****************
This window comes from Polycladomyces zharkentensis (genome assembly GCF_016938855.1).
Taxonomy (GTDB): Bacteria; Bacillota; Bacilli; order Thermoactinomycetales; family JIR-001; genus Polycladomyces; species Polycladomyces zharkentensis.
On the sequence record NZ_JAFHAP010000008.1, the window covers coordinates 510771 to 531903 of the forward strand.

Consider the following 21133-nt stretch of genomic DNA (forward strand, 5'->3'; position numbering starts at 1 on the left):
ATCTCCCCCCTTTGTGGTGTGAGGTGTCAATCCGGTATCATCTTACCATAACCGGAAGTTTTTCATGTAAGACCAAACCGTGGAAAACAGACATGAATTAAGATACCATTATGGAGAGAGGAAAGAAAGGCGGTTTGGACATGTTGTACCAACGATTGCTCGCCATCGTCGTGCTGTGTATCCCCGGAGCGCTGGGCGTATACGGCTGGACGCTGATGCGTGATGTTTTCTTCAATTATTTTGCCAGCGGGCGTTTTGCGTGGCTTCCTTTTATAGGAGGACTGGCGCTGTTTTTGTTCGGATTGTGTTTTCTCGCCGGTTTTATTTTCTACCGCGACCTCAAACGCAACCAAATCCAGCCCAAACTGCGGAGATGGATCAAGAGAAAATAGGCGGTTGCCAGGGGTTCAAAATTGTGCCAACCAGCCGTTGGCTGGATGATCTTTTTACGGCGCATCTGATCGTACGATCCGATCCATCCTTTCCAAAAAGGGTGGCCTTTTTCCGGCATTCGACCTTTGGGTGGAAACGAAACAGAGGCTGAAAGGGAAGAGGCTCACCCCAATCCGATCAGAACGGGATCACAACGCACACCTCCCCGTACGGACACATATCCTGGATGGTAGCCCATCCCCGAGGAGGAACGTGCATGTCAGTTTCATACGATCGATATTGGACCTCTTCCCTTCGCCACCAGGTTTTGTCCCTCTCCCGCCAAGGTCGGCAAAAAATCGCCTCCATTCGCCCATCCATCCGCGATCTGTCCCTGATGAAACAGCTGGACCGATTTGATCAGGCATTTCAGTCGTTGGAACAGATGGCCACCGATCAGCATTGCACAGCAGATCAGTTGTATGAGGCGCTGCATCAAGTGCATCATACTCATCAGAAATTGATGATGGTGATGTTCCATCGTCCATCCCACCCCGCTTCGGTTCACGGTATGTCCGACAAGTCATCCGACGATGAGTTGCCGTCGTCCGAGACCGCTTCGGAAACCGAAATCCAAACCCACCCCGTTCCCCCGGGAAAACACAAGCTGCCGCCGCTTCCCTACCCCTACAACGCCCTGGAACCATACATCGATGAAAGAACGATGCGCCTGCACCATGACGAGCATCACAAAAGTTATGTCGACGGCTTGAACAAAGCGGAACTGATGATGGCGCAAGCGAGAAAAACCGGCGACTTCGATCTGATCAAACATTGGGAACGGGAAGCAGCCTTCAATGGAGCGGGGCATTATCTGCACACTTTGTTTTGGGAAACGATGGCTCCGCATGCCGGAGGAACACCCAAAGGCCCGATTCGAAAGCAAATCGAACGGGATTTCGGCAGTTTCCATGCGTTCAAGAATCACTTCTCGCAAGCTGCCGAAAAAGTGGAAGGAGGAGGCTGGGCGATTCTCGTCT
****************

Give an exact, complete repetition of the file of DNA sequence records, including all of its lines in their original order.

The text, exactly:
This window comes from Polycladomyces zharkentensis (genome assembly GCF_016938855.1).
Taxonomy (GTDB): Bacteria; Bacillota; Bacilli; order Thermoactinomycetales; family JIR-001; genus Polycladomyces; species Polycladomyces zharkentensis.
On the sequence record NZ_JAFHAP010000008.1, the window covers coordinates 510771 to 531903 of the forward strand.

Consider the following 21133-nt stretch of genomic DNA (forward strand, 5'->3'; position numbering starts at 1 on the left):
ATCTCCCCCCTTTGTGGTGTGAGGTGTCAATCCGGTATCATCTTACCATAACCGGAAGTTTTTCATGTAAGACCAAACCGTGGAAAACAGACATGAATTAAGATACCATTATGGAGAGAGGAAAGAAAGGCGGTTTGGACATGTTGTACCAACGATTGCTCGCCATCGTCGTGCTGTGTATCCCCGGAGCGCTGGGCGTATACGGCTGGACGCTGATGCGTGATGTTTTCTTCAATTATTTTGCCAGCGGGCGTTTTGCGTGGCTTCCTTTTATAGGAGGACTGGCGCTGTTTTTGTTCGGATTGTGTTTTCTCGCCGGTTTTATTTTCTACCGCGACCTCAAACGCAACCAAATCCAGCCCAAACTGCGGAGATGGATCAAGAGAAAATAGGCGGTTGCCAGGGGTTCAAAATTGTGCCAACCAGCCGTTGGCTGGATGATCTTTTTACGGCGCATCTGATCGTACGATCCGATCCATCCTTTCCAAAAAGGGTGGCCTTTTTCCGGCATTCGACCTTTGGGTGGAAACGAAACAGAGGCTGAAAGGGAAGAGGCTCACCCCAATCCGATCAGAACGGGATCACAACGCACACCTCCCCGTACGGACACATATCCTGGATGGTAGCCCATCCCCGAGGAGGAACGTGCATGTCAGTTTCATACGATCGATATTGGACCTCTTCCCTTCGCCACCAGGTTTTGTCCCTCTCCCGCCAAGGTCGGCAAAAAATCGCCTCCATTCGCCCATCCATCCGCGATCTGTCCCTGATGAAACAGCTGGACCGATTTGATCAGGCATTTCAGTCGTTGGAACAGATGGCCACCGATCAGCATTGCACAGCAGATCAGTTGTATGAGGCGCTGCATCAAGTGCATCATACTCATCAGAAATTGATGATGGTGATGTTCCATCGTCCATCCCACCCCGCTTCGGTTCACGGTATGTCCGACAAGTCATCCGACGATGAGTTGCCGTCGTCCGAGACCGCTTCGGAAACCGAAATCCAAACCCACCCCGTTCCCCCGGGAAAACACAAGCTGCCGCCGCTTCCCTACCCCTACAACGCCCTGGAACCATACATCGATGAAAGAACGATGCGCCTGCACCATGACGAGCATCACAAAAGTTATGTCGACGGCTTGAACAAAGCGGAACTGATGATGGCGCAAGCGAGAAAAACCGGCGACTTCGATCTGATCAAACATTGGGAACGGGAAGCAGCCTTCAATGGAGCGGGGCATTATCTGCACACTTTGTTTTGGGAAACGATGGCTCCGCATGCCGGAGGAACACCCAAAGGCCCGATTCGAAAGCAAATCGAACGGGATTTCGGCAGTTTCCATGCGTTCAAGAATCACTTCTCGCAAGCTGCCGAAAAAGTGGAAGGAGGAGGCTGGGCGATTCTCGTCT